• Nov 30, 2007
The Volkswagen Tiguan is VW's next best hope to bring volume to the US market, and the German automaker is pulling out all the stops. First, VW priced it at $22,000, which is a welcome change from the excessive bounties needed to secure many other Volkswagens. VW also intends to parther the 2.0T base car with a 40 mpg diesel model. Sure, so it has a ridiculous and forgettable name, but it looks pretty good, and the interior is terrific.

The video posted after the jump shows how the small CUV was designed with clay, hand tools, and a crazy-looking automated mill that looks like some kind of James Bond torture device. Hit the jump to view it. It's pretty interesting to see these craftsmen applying their trade using some of the most basic tools to create something so complex.

[Source: YouTube]



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    • 1 Second Ago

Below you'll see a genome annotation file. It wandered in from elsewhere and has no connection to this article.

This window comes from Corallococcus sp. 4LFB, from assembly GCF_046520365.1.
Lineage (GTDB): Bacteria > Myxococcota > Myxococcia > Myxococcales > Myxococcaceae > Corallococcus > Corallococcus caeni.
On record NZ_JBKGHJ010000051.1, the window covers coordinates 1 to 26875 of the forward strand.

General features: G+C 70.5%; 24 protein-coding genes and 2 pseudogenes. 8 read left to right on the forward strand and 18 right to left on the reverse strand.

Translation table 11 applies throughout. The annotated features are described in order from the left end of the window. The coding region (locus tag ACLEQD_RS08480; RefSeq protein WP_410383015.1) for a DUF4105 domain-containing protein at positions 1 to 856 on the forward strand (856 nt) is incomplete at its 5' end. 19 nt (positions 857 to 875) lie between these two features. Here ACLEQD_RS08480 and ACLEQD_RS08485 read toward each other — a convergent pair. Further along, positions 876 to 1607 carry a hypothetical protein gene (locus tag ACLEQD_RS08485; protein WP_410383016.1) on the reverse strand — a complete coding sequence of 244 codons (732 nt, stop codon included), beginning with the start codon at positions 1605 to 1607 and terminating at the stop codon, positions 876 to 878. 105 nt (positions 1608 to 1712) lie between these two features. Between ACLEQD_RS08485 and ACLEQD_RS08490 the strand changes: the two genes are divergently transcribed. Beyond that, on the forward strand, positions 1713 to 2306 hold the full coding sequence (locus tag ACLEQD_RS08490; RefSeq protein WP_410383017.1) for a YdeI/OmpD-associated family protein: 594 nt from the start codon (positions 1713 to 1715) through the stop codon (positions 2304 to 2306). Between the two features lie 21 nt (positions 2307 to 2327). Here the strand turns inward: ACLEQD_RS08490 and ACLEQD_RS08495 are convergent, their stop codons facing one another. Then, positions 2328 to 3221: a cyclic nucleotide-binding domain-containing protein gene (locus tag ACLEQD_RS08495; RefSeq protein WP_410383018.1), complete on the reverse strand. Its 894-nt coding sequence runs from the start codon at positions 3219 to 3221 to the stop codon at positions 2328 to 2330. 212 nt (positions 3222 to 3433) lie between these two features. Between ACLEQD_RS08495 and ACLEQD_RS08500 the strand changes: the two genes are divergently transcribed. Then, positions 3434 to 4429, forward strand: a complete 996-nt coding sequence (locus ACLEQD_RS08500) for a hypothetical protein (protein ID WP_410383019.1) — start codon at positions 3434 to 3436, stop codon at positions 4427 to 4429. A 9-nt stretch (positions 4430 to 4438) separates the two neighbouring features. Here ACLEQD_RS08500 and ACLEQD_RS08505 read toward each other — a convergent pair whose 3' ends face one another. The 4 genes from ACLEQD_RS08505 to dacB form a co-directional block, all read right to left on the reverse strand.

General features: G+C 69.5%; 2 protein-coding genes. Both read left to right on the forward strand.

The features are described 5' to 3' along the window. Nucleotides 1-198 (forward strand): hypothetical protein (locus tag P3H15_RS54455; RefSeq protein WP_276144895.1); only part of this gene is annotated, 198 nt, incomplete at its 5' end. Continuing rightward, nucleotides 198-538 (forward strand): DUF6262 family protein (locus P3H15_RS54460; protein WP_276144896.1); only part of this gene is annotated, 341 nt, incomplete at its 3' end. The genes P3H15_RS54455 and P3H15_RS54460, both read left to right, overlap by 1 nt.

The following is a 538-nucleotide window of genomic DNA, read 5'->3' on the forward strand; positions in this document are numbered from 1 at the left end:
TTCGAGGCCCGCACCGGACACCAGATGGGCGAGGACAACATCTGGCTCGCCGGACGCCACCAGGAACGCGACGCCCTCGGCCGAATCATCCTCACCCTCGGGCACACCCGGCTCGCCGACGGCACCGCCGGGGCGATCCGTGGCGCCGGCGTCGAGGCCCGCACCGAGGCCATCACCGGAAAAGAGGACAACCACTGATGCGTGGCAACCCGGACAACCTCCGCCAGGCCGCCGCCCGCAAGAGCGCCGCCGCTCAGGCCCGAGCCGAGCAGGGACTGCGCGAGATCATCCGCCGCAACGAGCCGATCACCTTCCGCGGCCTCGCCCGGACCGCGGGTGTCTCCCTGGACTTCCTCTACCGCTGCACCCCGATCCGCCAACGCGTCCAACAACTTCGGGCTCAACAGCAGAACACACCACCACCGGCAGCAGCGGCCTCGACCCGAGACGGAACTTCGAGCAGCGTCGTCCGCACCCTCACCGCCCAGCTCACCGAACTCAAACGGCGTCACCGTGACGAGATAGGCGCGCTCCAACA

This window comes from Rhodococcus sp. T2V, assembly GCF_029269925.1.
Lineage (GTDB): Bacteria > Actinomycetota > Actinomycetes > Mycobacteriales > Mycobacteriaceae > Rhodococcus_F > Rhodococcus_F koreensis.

• 5 Comments
      • 7 Years Ago
      Is that a 1:1 model? Seems disturbingly tiny...unless all those guys were NBA-sized.
      • 7 Years Ago
      As a person who knows very little about how modern cars are designed and developed, I thought this was a very interesting video. Thanks Autoblog.
      • 7 Years Ago
      Oh stop the commericals please. This is the standard development processs for every manufacturer. Am I supposed to think this is an amazing vehicle and run out and buy it? It's a VW.
        • 7 Years Ago
        Oh c'mon, I don't adore neither VW nor this particular design, but seeing the process of turning 3d digital model into something you can actually touch is amazing...
        I bet everyone who ever tried to sketch something (and ended there) would love to have the possibility of turning it into a real-world model.
        • 7 Years Ago
        Yup, it's a pretty standard process. Those mills are not that hard to DIY as there is very little stress on the cutting tools.

        Tarus, a company in Michigan which builds these things, has a couple of cool videos of this and other huge mills on their website.

        See http://www.tarus.com/styling.htm and http://www.tarus.com/mill.htm